Veda Vyāsa then said to King Dhritarāshtra, “King, I can understand your love for your son. But remember that Dharma is supreme. You must stop him from doing evil Karma. And after all, the Pāṇdavas are also your own family. Then why are you allowing Duryodhana to harm them?”
Rishi Vashishtha teaches Vishvamitra about our Six Greatest Enemies
Rishi Vashishtha is famous in the Hindu tradition for his forgiveness. In his earlier years, King Vishvaratha, who later became Rishi Vishvamitra, was a great enemy of Vashishtha. But by forgiving Vishvaratha, Rishi Vashishtha made him realize that his real enemy was not Vashishtha. Instead, he had six other real enemies that he had to defeat. Let us read the story to find out who these real enemies were.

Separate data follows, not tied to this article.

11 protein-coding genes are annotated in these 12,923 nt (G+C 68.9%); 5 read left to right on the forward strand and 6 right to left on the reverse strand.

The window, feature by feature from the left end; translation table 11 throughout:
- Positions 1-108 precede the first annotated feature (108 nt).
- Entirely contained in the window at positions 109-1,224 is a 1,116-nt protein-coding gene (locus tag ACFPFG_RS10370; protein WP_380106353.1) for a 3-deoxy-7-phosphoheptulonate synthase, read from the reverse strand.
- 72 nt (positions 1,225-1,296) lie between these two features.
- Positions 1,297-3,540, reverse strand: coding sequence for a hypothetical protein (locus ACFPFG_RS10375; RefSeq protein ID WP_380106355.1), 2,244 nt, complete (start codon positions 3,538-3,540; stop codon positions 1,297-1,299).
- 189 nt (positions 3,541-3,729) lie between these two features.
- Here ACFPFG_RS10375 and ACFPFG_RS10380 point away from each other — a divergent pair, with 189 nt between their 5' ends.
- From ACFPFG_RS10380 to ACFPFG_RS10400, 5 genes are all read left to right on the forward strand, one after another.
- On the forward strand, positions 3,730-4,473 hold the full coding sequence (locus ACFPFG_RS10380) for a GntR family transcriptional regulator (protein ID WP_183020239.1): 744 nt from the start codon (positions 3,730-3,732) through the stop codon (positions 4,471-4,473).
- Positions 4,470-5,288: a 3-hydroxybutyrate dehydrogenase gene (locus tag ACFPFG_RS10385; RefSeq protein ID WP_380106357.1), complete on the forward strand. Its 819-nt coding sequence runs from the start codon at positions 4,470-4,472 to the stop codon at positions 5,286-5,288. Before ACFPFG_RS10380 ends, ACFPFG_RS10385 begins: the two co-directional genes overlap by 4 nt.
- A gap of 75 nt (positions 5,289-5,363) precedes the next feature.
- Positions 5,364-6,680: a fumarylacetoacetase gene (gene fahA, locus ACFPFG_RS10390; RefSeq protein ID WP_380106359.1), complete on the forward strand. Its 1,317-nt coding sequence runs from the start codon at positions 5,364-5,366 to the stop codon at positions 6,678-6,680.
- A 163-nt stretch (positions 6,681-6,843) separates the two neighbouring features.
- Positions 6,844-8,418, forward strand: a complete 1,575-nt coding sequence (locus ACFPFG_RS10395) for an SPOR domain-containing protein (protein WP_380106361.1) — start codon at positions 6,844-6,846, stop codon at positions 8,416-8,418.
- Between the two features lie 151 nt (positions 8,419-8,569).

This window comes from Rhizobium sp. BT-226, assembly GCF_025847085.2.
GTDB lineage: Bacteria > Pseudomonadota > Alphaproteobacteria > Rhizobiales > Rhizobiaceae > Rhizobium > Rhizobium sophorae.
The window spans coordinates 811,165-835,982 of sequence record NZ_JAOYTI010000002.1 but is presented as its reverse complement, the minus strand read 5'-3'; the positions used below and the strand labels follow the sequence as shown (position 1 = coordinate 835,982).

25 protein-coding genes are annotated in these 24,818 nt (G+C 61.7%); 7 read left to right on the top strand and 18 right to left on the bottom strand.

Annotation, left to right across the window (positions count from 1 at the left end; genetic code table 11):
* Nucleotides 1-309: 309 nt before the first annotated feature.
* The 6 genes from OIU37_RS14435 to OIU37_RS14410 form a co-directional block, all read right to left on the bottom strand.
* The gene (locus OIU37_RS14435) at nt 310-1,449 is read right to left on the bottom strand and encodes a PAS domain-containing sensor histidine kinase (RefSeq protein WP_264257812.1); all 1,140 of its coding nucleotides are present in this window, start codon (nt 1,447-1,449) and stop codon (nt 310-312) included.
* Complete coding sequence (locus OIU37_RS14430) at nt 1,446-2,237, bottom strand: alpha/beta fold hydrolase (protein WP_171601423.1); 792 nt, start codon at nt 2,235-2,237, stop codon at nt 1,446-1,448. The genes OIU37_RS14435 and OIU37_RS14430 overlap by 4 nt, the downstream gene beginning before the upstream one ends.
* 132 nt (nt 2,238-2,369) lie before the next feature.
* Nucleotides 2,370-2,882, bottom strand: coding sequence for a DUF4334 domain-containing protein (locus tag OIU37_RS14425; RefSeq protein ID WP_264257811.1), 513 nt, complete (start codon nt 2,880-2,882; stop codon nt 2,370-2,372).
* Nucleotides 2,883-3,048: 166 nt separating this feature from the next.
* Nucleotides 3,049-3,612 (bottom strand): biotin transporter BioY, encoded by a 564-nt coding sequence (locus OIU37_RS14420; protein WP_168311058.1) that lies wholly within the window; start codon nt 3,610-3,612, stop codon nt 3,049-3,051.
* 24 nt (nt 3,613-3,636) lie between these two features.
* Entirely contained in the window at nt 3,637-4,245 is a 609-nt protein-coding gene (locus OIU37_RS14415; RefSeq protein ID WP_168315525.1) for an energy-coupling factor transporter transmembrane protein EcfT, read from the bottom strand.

King Vishvaratha (the name means “whose chariot treads the entire earth”, i.e., a powerful Emperor) was once on a hunting expedition with his soldiers. They felt very tired and hungry after a long day of hunting activity and were looking for a place to rest and eat. They happened to come across a small āshrama (i.e., forest dwelling in which Rishis live a simple life) of Brahmarishi Vashishtha. The Rishi greeted them and enquired about their needs. After learning of their needs, he asked his magical cow Kāmadhenu to do give whatever was needed to make the guests comfortable. Kāmadhenu magically produced all the food that the army could eat. Vishvaratha was amazed at the powers of the cow.